As for Dawkins the source of religion: One thing he perpetually (and oddly) fails to consider is that human characteristics may entail emergent properties. For example, speech (whatever its cause) requires significant abstraction and symbol manipulation ability. An emergent property of speech is (probably) mathematical ability.

    Nothing in our environment of evolutionary relevance required other than rudimentary math, but we can’t both speak and not be able to do advanced math.

    Similarly with religion. It is an emergent property of the abilities to analyze patterns, seek explanations, have a sense of time, and knowledge of mortality.

    So religion need not necessarily have been “selected for,” but rather an unavoidable emergent property of those abilities.

    If true, that means tilting against religion, per se, is a fools errand.

    Where he would better spend his time is addressing why the major religions are creations of particular revelation, with the attendant creation of universalist, exclusionary, moral communities, that have led to no end of bloody conflict.

    Emergent properties, you might say.

  22. ScaryFacts,

    Actually, fertility rates are dramatically affected by political instability/political policy.

    Such things can have an effect on fertility, lot’s of things can. However, generally speaking, those things do not negatively impact birth rate. Palestinian women in the Gaza strip have one of the highest fertility rates in the world, 5.78 children per women, and they live in a model of government corruption, financial hardship, and political instability.
    https://www.cia.gov/cia/publications/factbook/geos/gz.html

    A reader on another board also forwarded this study to me:

    http://www.religiousconsultati....._rates.htm

    This documents the more the population of a country identifies themselves as religious, the higher the rate of STDs, abortion, homicide and teen pregnancy.

    The study you cite compares 19 countries, it doesn’t gather statistics on individuals, and it doesn’t control for other factors, so it’s method doesn’t justify its conclusions.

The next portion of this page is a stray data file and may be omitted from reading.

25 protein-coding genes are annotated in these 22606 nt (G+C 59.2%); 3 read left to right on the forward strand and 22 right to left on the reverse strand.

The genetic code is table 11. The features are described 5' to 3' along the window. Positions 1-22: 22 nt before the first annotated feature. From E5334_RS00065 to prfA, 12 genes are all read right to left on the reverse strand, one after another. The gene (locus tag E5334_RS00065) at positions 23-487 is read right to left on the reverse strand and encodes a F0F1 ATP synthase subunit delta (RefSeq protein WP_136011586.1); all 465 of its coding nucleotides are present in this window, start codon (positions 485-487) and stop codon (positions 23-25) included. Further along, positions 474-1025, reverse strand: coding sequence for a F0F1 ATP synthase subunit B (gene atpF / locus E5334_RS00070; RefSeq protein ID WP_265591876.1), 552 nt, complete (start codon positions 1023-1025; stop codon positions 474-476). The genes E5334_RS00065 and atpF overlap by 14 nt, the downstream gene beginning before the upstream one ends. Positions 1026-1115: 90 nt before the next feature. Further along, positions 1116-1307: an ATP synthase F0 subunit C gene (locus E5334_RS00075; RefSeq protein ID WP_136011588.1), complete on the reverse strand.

I have not read anywhere the correlation documented between faith and fertility rate. If you have a source I would be interested in seeing it.

    All of the studies I am aware of show much higher birth rates among people of faith.

    “The share of the world’s population that is religious is growing, after nearly a century of modest decline. This effect has been produced by the younger generations in the developing world rejecting secularisation, combined with higher religious fertility levels. Throughout the world, the religious tend to have more children, irrespective of age, education or wealth. “Secular” Europe is no exception. In an analysis of European data from ten west European countries in the period 1981-2004 I found that next to age and marital status, a woman’s religiosity was the strongest predictor of her number of offspring.”

    http://www.prospect-magazine.c.....hp?id=7913

  23. Mark Frank,

    A variety of factors affect birth rates, including race, education, and income. Therefore, simply comparing the birth rates of various nations against their alleged religiousness is not a valid methodology to determine the effect of religion on fertility. The proper study is to compare the fertility of women after controlling for other factors. For example, comparing the fertility rate of educated white women of faith with educated white women who are athiests, etc.

    Prospect magazine has a very good article on the demographics of faith in its November issue. Here is the link. http://www.prospect-magazine.c.....hp?id=7913

  24. “Fascinating! Of course religion—if it arose through Natural Selection (and what didn’t according to the Darwinists?)—it conveys an advantage.”

    This has been said before, but I think it’ a very important point. If Dawkins truly believes that Darwinism is correct, then he should be totally impartial to religion, and in fact study it with an open mind to learn evolutions “reason” for selecting it for survival. My point in this is, I think it’s clear that Dawkins is an atheist first, and Darwinist second. It seems to me that his hatred of anything “God” would exist with or without Darwin, and I wouldn’t be surprised if Darwinism actually comprised very little of his thinking. In fact, I wouldn’t be surprised to learn that Dawkins actually believed in God, but for whatever reason hates Him. I really think he could give a hoot about science or Darwin, and much more enjoys attacking anything to do with religion. Why he does this is another question.

  25. Indeed, Jehu. Aggregating a nation of believers with its unbelievers and then labeling the results as reflective of a society with high claimed faith is bad statistics or, at best, nearly useless. You have to control, and even the divorce statistics breakdown differently when you separate those who claim to be “Christian” along the lines of those who attend services with regularity vs. nominal Christians. Also, when you factor in among the number of total divorces those that are 2nd and 3rd divorces (or beyond) things change again. I don’t see why a nominal Christian on his fourth marriage should skew the rates with such weight.